House OKs Ladenburg’s plan aimed at curbing juvenile gangs: Rescuing kids before they’re lost in criminal maelstrom Tacoma lawmaker’s goal

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OLYMPIA — She’s talked with the judges and the judged, as well as folks whose life’s work and mission you might say is tattooed up and down the long arm of the law.

State Rep. Connie Ladenburg won full support in the House of Representatives yesterday for her plan to break the criminal cycle before it breaks young people. The House passed her legislation, 92-4, to encourage the formation of juvenile-gang courts in Washington communities. House Bill 2535 now goes to the Senate for more discussion.

“A youth-gang court is a strategy our towns can put right to work to rescue our kids and our communities from a nightmare,” Ladenburg has emphasized. “Juvenile-gang activities in cities and neighborhoods of all sizes are a threat to public safety, as well as being a terrible, dangerous menace for so many children themselves.”

Many Washington counties are currently operating “problem-solving” courts for specific offenders, including mental-health courts, drug courts, and DUI courts. Right now, most of these courts deal only with adult offenders.

Ladenburg told her colleagues on the House floor yesterday that she spent time this past summer talking with former and current gang members. She said many of the adults who did somehow survive their gang experience, and many of the young people still involved in such activities today, supported the idea of a juvenile-gang court, suggesting that it might well have steered or would help steer them toward a better, safer path.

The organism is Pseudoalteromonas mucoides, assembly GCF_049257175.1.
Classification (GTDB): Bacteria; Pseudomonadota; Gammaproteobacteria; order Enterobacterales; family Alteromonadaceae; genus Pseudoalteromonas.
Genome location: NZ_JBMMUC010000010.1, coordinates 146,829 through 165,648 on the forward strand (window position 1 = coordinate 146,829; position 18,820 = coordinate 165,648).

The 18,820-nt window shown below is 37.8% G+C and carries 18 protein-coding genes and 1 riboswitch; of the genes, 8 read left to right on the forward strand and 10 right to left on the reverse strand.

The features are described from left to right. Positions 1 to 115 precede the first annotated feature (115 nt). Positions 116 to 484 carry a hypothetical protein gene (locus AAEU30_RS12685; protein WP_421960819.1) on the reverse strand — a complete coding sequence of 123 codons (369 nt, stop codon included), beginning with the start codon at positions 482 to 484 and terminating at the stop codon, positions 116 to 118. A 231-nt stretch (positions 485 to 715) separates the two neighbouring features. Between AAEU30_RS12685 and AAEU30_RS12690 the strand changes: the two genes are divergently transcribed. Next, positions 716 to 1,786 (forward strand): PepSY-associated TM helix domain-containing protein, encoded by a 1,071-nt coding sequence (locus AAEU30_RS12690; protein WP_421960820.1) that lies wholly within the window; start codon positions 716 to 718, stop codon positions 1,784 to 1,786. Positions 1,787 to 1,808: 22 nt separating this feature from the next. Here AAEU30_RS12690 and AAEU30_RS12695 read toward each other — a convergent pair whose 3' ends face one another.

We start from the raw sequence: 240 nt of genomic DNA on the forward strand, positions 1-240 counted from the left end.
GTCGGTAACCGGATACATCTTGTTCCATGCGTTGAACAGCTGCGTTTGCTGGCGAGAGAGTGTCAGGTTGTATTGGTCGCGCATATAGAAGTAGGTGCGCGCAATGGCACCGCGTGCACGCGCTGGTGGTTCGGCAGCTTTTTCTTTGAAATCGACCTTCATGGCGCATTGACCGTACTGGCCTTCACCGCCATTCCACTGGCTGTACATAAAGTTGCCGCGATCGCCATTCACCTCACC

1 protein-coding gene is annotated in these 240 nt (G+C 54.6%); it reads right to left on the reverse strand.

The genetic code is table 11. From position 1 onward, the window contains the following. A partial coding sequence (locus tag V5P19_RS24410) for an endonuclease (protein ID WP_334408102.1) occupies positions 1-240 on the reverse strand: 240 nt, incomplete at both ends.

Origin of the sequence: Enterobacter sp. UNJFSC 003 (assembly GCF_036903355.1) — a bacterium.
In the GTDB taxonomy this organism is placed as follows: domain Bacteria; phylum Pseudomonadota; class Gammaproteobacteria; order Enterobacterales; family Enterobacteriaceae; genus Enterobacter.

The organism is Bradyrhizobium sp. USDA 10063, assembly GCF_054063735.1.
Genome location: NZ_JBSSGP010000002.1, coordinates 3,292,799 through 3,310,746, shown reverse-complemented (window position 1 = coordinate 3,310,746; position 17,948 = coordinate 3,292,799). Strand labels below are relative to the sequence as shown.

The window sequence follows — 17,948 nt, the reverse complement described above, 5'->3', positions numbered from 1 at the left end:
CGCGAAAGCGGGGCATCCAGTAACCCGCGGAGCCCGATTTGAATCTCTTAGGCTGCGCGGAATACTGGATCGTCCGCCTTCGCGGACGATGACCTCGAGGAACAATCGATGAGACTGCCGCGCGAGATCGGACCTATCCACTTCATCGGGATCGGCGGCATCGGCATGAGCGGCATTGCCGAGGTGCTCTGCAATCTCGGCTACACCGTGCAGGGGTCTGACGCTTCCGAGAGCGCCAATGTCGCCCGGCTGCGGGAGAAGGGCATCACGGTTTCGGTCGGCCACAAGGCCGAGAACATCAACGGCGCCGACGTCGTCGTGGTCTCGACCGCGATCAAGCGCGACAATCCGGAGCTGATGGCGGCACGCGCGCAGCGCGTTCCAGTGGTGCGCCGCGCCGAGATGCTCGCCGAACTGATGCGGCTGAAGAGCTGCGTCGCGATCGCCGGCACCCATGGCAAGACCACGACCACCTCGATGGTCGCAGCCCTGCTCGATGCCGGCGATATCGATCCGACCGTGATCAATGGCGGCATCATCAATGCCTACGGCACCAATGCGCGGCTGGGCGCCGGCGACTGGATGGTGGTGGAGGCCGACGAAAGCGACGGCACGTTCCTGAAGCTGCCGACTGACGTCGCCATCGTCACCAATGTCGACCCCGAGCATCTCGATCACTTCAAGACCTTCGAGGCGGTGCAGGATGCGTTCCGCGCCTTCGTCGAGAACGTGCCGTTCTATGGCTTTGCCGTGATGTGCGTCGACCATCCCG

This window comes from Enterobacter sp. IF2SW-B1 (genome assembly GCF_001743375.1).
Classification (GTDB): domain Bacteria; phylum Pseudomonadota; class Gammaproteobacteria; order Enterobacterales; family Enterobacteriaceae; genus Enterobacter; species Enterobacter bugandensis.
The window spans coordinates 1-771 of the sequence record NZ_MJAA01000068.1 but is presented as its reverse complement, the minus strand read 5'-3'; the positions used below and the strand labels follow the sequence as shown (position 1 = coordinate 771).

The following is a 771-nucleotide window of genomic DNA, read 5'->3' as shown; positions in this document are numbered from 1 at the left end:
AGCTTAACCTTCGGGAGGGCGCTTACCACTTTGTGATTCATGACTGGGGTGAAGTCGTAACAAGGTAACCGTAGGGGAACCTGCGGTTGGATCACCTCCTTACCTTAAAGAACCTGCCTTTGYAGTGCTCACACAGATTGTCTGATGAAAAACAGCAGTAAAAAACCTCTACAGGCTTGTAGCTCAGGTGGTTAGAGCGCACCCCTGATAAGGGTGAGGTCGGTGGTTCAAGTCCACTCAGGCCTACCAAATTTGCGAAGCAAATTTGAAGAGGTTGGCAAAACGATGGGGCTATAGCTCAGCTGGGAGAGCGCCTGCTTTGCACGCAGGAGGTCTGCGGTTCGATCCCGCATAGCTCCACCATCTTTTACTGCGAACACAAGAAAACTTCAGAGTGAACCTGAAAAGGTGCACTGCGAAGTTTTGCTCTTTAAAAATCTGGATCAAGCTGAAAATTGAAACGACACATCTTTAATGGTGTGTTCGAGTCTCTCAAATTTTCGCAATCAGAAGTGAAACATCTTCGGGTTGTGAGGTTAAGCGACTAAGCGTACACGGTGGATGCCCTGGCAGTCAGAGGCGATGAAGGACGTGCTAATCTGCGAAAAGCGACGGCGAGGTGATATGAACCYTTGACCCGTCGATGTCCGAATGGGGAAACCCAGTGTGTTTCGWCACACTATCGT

Her legislation calls for “a strategic and collaborative approach” in putting an end to juvenile gangs.

Further, the measure notes that “many juveniles who become involved in gang activity have been exposed to risk factors such as anti-social behavior, alcohol and drug use, mental-health problems, and victimization. Evidence-based and research-based gang-intervention programs and strategies can provide services to these youth,” including mental-health counseling, education, and chemical-dependency treatment as a way to “increase their ability to develop into successful adults.”

Ladenburg’s bipartisan legislation:

* Authorizes counties to establish and operate juvenile-gang courts, in which young offenders who have been involved in criminal gangs will be continuously supervised while they receive services.

* Provides that a young person must meet basic requirements for admission to a juvenile-gang court.

* Allows counties to set stricter standards for admission and continuing participation in the gang court.

* Requires that counties operating juvenile-gang courts must keep track of information on participants, and that the state Administrative Office of the Courts must report recidivism information to the Legislature.

Yakima County is the lone county that has developed a gang court specifically for juvenile offenders. Sentencing is deferred for a year, but even if the young offender completes every requirement, the case isn’t dismissed. Potentially in such a case, the court might impose a more lenient sentence.

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